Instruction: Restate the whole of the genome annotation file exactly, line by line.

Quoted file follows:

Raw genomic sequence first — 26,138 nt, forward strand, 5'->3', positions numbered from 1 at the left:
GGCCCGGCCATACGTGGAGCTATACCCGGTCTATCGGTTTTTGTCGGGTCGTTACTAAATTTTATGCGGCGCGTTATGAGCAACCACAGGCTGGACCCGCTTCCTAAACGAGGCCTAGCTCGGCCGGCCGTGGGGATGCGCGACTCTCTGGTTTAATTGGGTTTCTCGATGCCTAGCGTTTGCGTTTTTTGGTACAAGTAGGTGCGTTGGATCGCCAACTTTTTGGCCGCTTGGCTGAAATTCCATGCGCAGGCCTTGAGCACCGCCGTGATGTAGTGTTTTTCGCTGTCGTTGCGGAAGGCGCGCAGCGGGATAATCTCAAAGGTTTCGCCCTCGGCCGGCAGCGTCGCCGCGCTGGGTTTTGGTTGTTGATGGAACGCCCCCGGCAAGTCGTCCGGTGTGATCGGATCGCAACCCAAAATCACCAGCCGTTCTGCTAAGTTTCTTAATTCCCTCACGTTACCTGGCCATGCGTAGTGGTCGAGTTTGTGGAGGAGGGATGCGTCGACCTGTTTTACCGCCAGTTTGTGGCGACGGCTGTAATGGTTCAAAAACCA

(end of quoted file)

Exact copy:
Raw genomic sequence first — 26,138 nt, forward strand, 5'->3', positions numbered from 1 at the left:
GGCCCGGCCATACGTGGAGCTATACCCGGTCTATCGGTTTTTGTCGGGTCGTTACTAAATTTTATGCGGCGCGTTATGAGCAACCACAGGCTGGACCCGCTTCCTAAACGAGGCCTAGCTCGGCCGGCCGTGGGGATGCGCGACTCTCTGGTTTAATTGGGTTTCTCGATGCCTAGCGTTTGCGTTTTTTGGTACAAGTAGGTGCGTTGGATCGCCAACTTTTTGGCCGCTTGGCTGAAATTCCATGCGCAGGCCTTGAGCACCGCCGTGATGTAGTGTTTTTCGCTGTCGTTGCGGAAGGCGCGCAGCGGGATAATCTCAAAGGTTTCGCCCTCGGCCGGCAGCGTCGCCGCGCTGGGTTTTGGTTGTTGATGGAACGCCCCCGGCAAGTCGTCCGGTGTGATCGGATCGCAACCCAAAATCACCAGCCGTTCTGCTAAGTTTCTTAATTCCCTCACGTTACCTGGCCATGCGTAGTGGTCGAGTTTGTGGAGGAGGGATGCGTCGACCTGTTTTACCGCCAGTTTGTGGCGACGGCTGTAATGGTTCAAAAACCA